Today, August 2, marks the date of this year’s “Overshoot day” and the environmental association Zero revealed this week that as of today, humanity reaches the limit of resources available for this year. The date marks earlier and earlier, including earlier than last year 2016, dated August 8. According to Zero, the last year that humankind respected the “annual natural budget”, bringing the planet’s existing resources to the whole year, was almost 50 years ago, in the year 1970.
Zero also underlines the importance of Portugal’s ecological footprint, noting that more than one planet would be needed if all countries reached Portuguese levels. “If all countries had the same ecological footprint as us, it would take 2.3 planets”, they said.
For Zero environmentalists, food consumption (32% of the country’s overall footprint) and mobility (18%) are the daily human activities that contribute most to the ecological footprint in our country. “In a world where vast inequality in terms of income distribution and access to natural resources persists, these data are clear about the need to produce and consume in a very different way”, they argue.
The call of “Overshoot day”, when resources run out, “tells us that we are pushing the boundaries of the planet more and more intensely, a trend that is urgent to change for the good of humanity and its quality of life”, Zero’s representatives explain.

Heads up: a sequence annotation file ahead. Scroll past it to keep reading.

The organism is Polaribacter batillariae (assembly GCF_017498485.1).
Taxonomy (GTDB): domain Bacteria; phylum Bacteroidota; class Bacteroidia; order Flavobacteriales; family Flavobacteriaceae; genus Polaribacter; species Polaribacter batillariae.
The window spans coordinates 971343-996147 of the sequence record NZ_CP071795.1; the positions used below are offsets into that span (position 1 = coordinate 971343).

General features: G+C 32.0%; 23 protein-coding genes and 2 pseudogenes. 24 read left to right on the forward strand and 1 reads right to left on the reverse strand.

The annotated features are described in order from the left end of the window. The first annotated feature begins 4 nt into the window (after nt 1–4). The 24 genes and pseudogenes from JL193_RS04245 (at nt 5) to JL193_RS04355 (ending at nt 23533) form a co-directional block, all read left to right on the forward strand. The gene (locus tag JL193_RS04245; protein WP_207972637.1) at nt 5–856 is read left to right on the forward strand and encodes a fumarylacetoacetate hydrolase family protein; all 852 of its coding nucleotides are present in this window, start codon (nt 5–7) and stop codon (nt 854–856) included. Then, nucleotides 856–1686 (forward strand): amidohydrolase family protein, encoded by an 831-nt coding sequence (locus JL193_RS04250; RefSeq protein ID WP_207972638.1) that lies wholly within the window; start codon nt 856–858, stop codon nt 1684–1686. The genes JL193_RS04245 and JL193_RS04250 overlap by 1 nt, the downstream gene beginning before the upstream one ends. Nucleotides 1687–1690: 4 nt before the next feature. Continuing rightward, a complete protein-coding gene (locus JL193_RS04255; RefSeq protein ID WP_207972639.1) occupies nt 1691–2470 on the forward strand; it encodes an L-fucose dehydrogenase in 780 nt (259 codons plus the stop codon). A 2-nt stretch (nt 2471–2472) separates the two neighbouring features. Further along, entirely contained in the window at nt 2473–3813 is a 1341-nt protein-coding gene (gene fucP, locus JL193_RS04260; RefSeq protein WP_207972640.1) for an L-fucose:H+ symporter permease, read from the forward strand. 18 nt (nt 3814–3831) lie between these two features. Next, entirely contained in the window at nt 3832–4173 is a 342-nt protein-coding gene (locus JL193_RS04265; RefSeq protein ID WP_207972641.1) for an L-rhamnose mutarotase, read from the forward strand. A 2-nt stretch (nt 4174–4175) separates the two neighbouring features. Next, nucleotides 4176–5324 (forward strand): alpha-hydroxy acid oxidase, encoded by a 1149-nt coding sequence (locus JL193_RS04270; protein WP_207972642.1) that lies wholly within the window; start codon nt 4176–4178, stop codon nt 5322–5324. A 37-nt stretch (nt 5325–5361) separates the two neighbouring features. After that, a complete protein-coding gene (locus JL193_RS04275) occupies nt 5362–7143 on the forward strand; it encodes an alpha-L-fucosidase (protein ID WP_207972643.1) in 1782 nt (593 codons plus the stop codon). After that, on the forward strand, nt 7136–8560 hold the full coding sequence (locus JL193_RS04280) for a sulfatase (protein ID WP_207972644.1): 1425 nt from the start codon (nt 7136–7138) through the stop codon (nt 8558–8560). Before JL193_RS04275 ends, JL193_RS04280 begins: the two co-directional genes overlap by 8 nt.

Among Zero’s various proposals to reduce the environmental deficit is the focus on a circular economy, where “resource use and re-use is maximized” and which, according to environmentalists, should be “a priority across all public policies”. “The focal point should be the reduction in the use of materials, the promotion of reuse and the extension of the lifetimes of goods and equipment. To be effective, we will have to change the ‘use and throw away’ paradigm, which is based on recycling, incineration and landfilling, into a ‘less but better quality’ paradigm”, the association argues.
The promotion of a healthier and more sustainable diet, with a reduction in the consumption of animal protein and a significant increase in the consumption of vegetables, fruits and dried legumes, is another of Zero’s proposals. “It will bring enormous benefits to everyone’s health and a significant reduction of the environmental impact associated with food”, environmentalists stress, noting that in Portugal this will mean an approximation of the Portuguese food balance to what is advocated in the food standard of the food chain.
Zero also proposes the promotion of sustainable mobility based on different strategies, such as improving access and the conditions under which public transport operates, providing conditions and infrastructures to stimulate “smooth mobility” and sharing of transport.
“Avoiding environmental credit cards is an investment in our well-being and quality of life. Living with full respect for the generous boundaries of planet Earth is the only way to ensure a better future for all”, they defend.